Paul Brach Visiting Artist Lecture Series: Luciano Perna
ART: Jeremy Gilbert-Rolfe on Luciano Perna:
From the point of view of people addicted to categorization, of course, there is a category for everything including one which is the category for things which don’t fit into categories. And it is there that one finds some very interesting things, events and ideas. Luciano Perna is an artist whose work seems very elusive when it comes to categorizing it, not least because it seems to appeal to several categories at once. It is Duchampian, certainly, but it is just as much Futurist and Constructivist. It is Surrealist, but in a curiously non-Freudian way. The artist once told me that he found Warhol inspiring but I’ve never seen in his work any of the campy conservatism of the Most Famous Flaneur of All, so it must have been the old reactionary inventiveness to which he was referring, and there I think he may have a point. Perna is one of the most vividly inventive artists around, and the invention begins with the very odd reasoning which, in every sense, becomes the subject of the work.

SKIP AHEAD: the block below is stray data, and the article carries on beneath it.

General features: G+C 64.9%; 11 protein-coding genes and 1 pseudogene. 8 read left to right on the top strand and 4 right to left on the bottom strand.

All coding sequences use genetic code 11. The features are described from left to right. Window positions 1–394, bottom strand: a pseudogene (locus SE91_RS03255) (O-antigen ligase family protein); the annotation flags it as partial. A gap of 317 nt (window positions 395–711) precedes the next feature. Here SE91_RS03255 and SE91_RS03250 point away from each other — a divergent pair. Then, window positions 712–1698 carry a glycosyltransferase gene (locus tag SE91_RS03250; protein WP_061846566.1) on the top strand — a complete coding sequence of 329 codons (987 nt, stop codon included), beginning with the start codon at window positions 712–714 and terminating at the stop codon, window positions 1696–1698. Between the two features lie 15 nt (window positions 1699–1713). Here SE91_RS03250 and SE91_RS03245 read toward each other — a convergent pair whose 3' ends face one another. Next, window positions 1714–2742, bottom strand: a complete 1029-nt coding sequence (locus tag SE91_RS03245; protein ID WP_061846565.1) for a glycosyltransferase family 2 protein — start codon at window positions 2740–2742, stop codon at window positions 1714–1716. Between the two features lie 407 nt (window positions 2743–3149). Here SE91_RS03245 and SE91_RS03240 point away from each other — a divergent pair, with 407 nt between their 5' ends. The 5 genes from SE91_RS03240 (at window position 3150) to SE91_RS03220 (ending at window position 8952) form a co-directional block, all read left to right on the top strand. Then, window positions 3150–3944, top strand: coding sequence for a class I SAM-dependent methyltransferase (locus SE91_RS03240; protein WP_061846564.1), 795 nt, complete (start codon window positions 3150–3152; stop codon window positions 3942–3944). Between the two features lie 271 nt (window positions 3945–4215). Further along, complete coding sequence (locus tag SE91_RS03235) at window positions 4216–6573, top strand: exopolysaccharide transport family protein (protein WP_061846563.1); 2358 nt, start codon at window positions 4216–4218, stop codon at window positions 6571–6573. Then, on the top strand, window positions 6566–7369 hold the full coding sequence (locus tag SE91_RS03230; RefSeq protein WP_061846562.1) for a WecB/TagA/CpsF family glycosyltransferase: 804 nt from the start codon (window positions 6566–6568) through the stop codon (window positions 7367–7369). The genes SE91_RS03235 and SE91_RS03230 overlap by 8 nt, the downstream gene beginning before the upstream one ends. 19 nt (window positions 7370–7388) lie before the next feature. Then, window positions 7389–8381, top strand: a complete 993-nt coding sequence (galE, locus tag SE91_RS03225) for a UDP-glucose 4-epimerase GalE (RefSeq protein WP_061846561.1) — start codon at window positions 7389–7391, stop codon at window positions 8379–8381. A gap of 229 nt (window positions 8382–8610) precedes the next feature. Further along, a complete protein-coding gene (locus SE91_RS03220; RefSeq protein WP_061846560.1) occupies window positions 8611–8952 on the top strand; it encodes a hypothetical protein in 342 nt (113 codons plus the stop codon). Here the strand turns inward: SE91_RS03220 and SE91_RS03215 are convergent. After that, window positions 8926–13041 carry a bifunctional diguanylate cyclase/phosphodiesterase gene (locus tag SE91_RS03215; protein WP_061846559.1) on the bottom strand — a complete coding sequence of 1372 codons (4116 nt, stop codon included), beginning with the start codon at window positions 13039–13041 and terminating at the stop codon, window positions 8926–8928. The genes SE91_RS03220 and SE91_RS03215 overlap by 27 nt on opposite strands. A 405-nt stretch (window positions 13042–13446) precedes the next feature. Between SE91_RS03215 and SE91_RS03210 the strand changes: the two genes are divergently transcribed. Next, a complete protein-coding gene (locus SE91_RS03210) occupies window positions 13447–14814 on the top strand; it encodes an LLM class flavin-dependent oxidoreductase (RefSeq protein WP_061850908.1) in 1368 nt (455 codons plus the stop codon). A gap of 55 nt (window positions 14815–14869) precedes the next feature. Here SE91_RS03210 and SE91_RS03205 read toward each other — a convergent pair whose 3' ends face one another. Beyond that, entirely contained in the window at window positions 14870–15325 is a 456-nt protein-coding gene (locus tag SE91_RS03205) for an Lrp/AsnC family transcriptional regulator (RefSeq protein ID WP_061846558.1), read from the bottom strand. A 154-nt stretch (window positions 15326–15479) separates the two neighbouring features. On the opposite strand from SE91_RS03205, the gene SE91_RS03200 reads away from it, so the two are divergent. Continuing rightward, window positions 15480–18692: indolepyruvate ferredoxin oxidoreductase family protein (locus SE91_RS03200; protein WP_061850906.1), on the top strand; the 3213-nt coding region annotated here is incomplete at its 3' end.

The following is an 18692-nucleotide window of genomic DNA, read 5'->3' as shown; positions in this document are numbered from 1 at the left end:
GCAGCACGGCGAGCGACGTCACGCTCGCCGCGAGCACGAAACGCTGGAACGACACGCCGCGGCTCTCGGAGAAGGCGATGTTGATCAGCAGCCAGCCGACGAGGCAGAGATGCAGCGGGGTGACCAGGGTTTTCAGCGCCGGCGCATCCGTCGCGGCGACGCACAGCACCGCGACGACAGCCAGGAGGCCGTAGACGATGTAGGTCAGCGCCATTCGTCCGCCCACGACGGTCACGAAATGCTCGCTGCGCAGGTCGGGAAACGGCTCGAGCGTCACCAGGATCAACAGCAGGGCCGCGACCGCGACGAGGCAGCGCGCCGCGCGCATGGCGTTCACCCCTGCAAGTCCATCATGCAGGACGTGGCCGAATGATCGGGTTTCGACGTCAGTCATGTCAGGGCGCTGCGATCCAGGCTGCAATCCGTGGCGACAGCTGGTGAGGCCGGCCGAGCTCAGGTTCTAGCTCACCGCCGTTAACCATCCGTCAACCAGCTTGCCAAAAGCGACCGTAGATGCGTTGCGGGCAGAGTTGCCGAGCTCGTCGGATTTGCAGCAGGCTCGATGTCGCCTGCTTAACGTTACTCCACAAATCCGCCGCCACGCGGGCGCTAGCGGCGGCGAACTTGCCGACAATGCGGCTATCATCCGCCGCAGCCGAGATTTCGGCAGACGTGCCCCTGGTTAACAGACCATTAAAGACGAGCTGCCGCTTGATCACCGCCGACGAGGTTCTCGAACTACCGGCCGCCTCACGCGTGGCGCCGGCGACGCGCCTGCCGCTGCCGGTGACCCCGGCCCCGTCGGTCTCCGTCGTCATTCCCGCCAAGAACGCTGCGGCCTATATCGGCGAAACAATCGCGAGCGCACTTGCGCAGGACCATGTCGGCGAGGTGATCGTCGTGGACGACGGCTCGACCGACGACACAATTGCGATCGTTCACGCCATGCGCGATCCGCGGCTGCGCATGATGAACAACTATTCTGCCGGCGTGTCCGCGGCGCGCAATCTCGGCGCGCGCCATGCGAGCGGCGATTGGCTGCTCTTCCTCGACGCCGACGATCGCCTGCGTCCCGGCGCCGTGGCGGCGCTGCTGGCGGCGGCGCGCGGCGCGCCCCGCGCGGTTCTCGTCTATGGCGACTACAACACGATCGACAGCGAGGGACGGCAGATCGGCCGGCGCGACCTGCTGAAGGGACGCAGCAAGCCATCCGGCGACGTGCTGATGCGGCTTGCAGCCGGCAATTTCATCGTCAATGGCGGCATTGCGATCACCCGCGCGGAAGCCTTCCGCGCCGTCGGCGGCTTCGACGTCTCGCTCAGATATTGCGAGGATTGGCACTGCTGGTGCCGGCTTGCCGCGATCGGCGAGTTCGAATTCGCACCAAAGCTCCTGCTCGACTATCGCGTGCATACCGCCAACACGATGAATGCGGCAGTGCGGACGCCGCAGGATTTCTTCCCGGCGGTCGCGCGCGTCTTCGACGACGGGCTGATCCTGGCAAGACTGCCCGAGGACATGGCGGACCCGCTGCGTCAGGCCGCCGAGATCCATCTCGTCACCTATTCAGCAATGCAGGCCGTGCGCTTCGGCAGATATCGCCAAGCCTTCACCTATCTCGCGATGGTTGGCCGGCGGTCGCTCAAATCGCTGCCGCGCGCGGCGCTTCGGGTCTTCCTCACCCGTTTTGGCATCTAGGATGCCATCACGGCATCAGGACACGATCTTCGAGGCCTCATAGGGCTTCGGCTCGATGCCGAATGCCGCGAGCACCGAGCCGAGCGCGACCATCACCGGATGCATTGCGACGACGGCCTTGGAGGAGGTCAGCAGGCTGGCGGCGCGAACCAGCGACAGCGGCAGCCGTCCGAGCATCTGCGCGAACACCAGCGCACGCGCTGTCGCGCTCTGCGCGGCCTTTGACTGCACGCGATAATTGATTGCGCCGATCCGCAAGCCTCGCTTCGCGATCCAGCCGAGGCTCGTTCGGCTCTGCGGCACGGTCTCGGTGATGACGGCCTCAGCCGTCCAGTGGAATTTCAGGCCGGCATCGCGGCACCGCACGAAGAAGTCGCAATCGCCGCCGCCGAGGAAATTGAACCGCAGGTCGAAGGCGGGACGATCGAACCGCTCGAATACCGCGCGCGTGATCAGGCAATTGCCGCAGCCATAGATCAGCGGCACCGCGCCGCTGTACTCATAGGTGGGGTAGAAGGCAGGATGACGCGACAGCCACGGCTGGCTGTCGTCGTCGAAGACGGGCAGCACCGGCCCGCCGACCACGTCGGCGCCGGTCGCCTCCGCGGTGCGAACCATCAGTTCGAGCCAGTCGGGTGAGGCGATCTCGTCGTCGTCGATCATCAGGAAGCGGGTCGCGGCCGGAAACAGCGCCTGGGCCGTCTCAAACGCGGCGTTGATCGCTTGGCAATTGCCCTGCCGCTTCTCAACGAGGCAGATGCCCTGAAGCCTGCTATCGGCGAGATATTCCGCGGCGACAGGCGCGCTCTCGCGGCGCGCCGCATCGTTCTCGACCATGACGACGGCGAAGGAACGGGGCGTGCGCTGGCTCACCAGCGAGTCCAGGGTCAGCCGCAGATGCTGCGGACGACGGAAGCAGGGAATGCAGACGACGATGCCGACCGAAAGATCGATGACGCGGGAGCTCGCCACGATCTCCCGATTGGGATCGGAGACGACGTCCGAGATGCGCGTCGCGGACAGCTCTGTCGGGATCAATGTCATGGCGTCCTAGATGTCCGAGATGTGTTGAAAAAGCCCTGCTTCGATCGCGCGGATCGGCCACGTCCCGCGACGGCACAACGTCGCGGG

One could recall Foucault on Brissset, the 19th–century French thinker who was so important to Breton, and who proposed that instead of the conventional wisdom which sees different words as having a common source in an originally very limited lexicon, one should rather reverse this assumption and think of words as concentrations (condensations) of a multiplicity of origins. This would be a good way of thinking about any work of art (and any text), but it seems especially pertinent to work like Perna’s.